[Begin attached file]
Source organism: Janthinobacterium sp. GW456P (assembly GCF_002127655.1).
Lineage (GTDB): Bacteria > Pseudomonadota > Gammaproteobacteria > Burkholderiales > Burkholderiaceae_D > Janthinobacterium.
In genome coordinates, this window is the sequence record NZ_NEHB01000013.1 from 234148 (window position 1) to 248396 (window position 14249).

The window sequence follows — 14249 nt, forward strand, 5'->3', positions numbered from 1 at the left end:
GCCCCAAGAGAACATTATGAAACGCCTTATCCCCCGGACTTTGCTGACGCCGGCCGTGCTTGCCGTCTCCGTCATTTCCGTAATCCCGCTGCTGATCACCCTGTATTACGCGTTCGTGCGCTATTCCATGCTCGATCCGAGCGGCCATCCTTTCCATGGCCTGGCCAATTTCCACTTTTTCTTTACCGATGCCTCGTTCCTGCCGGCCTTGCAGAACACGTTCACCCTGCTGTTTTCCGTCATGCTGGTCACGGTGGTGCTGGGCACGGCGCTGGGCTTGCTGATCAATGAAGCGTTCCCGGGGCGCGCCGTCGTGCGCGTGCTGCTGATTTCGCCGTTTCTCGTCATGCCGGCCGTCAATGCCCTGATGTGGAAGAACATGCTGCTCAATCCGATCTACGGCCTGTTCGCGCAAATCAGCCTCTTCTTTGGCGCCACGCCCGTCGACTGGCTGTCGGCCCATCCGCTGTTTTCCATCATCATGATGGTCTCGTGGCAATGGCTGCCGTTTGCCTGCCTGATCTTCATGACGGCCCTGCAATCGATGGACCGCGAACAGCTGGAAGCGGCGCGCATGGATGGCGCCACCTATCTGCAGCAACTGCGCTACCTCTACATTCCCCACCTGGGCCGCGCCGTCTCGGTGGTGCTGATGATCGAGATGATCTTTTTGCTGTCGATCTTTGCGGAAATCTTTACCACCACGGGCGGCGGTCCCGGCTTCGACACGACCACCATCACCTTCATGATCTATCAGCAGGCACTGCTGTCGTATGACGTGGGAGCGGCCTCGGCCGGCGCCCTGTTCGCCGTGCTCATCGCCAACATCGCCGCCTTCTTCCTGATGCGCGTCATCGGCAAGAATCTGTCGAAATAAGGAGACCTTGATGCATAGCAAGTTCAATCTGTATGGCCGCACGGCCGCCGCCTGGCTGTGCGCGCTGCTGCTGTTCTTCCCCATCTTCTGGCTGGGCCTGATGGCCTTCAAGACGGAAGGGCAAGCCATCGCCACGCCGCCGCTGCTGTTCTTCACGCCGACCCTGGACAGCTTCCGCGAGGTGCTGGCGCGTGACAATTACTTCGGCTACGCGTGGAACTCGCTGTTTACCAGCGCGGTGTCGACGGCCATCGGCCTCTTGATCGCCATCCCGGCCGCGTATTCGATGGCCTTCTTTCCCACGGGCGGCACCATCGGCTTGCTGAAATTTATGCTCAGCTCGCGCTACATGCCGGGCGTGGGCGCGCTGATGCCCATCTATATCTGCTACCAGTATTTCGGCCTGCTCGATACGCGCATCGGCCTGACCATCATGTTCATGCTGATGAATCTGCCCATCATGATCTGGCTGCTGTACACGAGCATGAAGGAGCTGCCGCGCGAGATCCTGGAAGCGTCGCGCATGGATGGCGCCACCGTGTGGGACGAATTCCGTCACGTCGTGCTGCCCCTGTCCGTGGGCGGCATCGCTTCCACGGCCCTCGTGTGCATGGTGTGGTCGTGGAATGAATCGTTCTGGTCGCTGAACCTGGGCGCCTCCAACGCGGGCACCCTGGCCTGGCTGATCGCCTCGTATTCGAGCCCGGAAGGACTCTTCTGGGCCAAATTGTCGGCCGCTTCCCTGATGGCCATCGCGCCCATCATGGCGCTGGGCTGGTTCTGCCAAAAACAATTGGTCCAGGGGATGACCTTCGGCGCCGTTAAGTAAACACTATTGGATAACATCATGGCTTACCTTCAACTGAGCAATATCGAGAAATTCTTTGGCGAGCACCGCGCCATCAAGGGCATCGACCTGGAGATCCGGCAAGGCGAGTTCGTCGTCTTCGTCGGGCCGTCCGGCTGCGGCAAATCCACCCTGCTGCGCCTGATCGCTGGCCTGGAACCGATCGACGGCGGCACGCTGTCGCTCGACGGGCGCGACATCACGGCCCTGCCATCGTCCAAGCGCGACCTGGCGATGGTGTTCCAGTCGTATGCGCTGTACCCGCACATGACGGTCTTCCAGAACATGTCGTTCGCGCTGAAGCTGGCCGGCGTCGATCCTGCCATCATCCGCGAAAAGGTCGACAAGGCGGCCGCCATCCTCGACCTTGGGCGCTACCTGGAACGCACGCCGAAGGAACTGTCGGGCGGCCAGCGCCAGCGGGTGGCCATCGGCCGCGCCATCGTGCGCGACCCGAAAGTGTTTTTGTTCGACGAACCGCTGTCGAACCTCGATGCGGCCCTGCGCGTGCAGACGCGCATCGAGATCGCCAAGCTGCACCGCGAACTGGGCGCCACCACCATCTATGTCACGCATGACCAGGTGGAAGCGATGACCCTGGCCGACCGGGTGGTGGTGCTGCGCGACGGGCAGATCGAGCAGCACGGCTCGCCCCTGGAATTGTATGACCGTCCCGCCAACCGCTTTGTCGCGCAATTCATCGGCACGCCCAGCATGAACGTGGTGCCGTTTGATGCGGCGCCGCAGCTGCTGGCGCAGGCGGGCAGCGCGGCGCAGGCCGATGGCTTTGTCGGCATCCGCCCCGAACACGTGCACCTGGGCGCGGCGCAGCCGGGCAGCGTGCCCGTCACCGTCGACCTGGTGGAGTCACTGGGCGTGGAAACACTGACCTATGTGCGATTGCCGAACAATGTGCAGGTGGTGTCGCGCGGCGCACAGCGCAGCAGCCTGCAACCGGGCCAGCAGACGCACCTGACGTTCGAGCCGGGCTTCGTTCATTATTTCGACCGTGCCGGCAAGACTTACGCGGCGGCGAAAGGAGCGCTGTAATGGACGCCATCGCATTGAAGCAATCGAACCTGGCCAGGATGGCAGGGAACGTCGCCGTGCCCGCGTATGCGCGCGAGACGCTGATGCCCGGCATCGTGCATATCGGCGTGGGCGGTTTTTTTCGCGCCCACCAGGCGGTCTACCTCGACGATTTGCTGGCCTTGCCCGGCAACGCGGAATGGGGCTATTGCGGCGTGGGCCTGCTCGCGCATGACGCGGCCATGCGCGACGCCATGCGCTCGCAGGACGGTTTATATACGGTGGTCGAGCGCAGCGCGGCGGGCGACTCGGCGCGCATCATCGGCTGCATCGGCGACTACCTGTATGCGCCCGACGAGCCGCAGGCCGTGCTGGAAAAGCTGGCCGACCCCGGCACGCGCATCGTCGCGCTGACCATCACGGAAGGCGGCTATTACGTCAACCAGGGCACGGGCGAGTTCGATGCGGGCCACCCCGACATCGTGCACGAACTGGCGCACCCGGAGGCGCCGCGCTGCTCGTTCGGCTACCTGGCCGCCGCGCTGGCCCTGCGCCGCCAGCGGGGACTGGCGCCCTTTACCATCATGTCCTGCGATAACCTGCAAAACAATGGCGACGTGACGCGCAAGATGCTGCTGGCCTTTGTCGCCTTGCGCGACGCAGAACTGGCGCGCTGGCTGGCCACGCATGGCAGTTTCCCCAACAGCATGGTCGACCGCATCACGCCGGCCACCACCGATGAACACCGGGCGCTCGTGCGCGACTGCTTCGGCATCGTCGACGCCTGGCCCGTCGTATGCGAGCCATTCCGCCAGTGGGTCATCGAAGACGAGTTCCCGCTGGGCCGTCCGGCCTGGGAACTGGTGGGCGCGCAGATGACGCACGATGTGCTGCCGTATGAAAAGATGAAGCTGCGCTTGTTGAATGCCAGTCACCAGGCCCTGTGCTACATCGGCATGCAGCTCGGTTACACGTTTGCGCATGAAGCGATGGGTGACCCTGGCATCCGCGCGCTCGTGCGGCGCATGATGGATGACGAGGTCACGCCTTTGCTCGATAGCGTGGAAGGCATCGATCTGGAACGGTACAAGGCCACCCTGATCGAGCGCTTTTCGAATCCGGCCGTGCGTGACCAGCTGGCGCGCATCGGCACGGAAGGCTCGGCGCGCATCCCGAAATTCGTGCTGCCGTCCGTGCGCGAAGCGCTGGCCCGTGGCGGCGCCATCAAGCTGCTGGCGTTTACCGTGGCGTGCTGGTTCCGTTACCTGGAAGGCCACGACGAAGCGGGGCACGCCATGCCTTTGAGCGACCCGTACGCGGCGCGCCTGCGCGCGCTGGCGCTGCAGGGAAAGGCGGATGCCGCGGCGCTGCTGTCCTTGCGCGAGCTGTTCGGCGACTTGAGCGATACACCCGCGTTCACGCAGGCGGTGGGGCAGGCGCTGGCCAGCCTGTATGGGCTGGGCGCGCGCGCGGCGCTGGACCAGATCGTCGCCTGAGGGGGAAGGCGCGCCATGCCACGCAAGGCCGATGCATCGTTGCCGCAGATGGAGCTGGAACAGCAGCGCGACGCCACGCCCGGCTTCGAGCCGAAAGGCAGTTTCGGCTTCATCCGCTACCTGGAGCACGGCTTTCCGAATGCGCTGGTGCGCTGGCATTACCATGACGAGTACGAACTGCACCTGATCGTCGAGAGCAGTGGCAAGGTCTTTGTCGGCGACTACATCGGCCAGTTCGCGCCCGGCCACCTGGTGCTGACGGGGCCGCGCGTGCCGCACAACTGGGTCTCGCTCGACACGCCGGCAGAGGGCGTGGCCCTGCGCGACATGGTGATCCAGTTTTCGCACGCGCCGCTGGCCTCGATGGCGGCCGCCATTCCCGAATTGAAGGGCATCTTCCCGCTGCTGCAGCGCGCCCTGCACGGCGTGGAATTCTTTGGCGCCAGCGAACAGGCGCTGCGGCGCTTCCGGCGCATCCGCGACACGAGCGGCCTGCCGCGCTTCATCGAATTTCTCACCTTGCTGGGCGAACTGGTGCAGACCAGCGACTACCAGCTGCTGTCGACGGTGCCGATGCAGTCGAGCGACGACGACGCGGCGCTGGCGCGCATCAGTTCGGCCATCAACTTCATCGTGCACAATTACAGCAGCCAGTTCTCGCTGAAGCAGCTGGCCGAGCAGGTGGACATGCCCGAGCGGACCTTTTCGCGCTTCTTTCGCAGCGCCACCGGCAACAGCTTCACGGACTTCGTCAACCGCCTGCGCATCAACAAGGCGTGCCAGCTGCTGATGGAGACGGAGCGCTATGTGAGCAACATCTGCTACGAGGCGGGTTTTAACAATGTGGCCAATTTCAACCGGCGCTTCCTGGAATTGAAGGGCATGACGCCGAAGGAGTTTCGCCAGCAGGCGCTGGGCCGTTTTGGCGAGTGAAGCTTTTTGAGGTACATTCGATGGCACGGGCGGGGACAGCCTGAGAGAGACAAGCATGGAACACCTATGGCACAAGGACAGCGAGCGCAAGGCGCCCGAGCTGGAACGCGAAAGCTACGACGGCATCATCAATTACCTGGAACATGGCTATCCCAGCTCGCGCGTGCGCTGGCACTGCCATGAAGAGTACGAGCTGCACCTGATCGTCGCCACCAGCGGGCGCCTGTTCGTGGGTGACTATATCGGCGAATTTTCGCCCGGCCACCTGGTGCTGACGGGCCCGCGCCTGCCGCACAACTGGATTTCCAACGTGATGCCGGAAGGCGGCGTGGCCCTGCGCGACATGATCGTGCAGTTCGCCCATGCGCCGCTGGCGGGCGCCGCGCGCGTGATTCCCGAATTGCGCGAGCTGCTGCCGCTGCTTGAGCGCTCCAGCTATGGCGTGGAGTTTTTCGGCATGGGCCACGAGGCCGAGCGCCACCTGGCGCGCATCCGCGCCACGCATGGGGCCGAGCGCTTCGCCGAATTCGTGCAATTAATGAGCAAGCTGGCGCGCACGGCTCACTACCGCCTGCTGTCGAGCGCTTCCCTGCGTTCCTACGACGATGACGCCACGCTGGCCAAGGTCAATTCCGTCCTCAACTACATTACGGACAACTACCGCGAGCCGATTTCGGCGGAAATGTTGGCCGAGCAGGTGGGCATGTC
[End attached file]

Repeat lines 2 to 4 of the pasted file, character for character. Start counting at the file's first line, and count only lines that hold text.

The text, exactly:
Lineage (GTDB): Bacteria > Pseudomonadota > Gammaproteobacteria > Burkholderiales > Burkholderiaceae_D > Janthinobacterium.
In genome coordinates, this window is the sequence record NZ_NEHB01000013.1 from 234148 (window position 1) to 248396 (window position 14249).

The window sequence follows — 14249 nt, forward strand, 5'->3', positions numbered from 1 at the left end: